A bird cage feeder dish isn’t always the way to go either. For years we kept Sunshine’s seed in a thick ceramic dish on the grate or floor of the cage. If you do this make sure you synchronize your bird cage perches to dish placement to reduce poop gong into the food. Today aSeed Corral can really reduce the amount of seed hulls spread about the floor
 
For bigger birds this may not work (they can flip the dishes) but for most Conures and smaller birds, a small baking dish or even an old crystal or ceramic ashtray may work. Just check to ensure the birds can easily perch on the edge of what ever you place on the bird cage floor.
 
Bird Food Pellets, are far less messy than seed and actually more nutritious (and more economical) than bird seed. The seeds in Hagen Tropimix bird food have all been hulled making this nutritious blend a less- mess bird food choice as well.
 
And that’s only one part of the bird cleaning puzzle. You still have to deal with the food particulate, the stuff they rub off their beaks onto the cage bars. And the poop! How much can they poop? A lot actually, about every 15 minutes, this helps keep the body evacuated meaning lighter weight for flight. And it’s everywhere!
 
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Because birds have a cloaca, they can combine excretion and defecation into one dropping, making it a combination of black (defecation) and white (uric acid from excretion) components. This is the stuff that hardens. There’s a number of ways to remove hardened poop, but before we go there, for many smaller birds, placing a folded sheet of newspaper directly on the grate (the floor of the bird cage) and then placing food dishes on top of the newspaper will catch food and help keep the grate clean .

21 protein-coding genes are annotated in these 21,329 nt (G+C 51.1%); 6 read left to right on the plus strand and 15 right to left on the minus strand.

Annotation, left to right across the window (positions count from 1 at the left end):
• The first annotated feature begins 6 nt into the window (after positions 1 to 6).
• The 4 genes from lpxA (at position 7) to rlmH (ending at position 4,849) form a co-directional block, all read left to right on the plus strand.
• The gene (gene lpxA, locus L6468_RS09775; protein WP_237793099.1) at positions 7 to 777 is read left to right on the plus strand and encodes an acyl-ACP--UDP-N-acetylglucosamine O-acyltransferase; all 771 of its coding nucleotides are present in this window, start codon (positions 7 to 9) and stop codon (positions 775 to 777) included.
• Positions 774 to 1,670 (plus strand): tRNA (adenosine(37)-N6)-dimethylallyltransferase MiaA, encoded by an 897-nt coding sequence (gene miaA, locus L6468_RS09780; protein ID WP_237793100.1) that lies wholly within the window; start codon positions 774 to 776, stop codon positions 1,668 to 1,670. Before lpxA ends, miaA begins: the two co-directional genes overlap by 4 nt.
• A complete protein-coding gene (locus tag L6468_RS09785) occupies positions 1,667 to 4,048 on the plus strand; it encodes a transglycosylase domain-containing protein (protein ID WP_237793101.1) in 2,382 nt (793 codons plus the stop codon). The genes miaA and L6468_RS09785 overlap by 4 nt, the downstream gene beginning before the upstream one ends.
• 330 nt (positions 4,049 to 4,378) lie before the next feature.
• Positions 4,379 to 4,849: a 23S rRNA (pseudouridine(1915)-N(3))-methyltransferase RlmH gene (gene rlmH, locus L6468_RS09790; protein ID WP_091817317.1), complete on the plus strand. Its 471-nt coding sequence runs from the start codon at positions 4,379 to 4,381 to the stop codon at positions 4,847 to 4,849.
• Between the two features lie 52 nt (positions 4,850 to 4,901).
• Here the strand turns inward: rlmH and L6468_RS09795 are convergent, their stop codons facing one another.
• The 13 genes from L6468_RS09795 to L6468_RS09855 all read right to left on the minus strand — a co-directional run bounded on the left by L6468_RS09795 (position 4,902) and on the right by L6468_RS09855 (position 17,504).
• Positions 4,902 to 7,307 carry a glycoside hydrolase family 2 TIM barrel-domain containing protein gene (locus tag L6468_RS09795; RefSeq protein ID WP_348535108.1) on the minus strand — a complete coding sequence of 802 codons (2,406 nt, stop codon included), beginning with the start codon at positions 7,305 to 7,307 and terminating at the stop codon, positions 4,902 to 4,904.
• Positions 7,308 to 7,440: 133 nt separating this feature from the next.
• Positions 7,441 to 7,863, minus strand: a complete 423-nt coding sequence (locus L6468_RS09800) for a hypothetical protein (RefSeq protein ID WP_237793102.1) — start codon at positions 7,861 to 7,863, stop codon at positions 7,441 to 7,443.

We’ve seen various solutions for covering the bird cage refuse tray. Newspaper is the the most popular but certainly not the only answer. One high tech product comes from Prevue Pet – T3 Cage Liner anti microbial paper
 
Some small bird owners prefer paper towels in the bird cage tray. One approach we really like is the use of Press’n Seal wrap seen in this How to clean your bird cage in 3 minutes – video. We looked at a bunch of bird cage cleaning videos and felt the one below was a good all around guide – plus it includes reminders to do things like bird toy safety checks during the cleaning process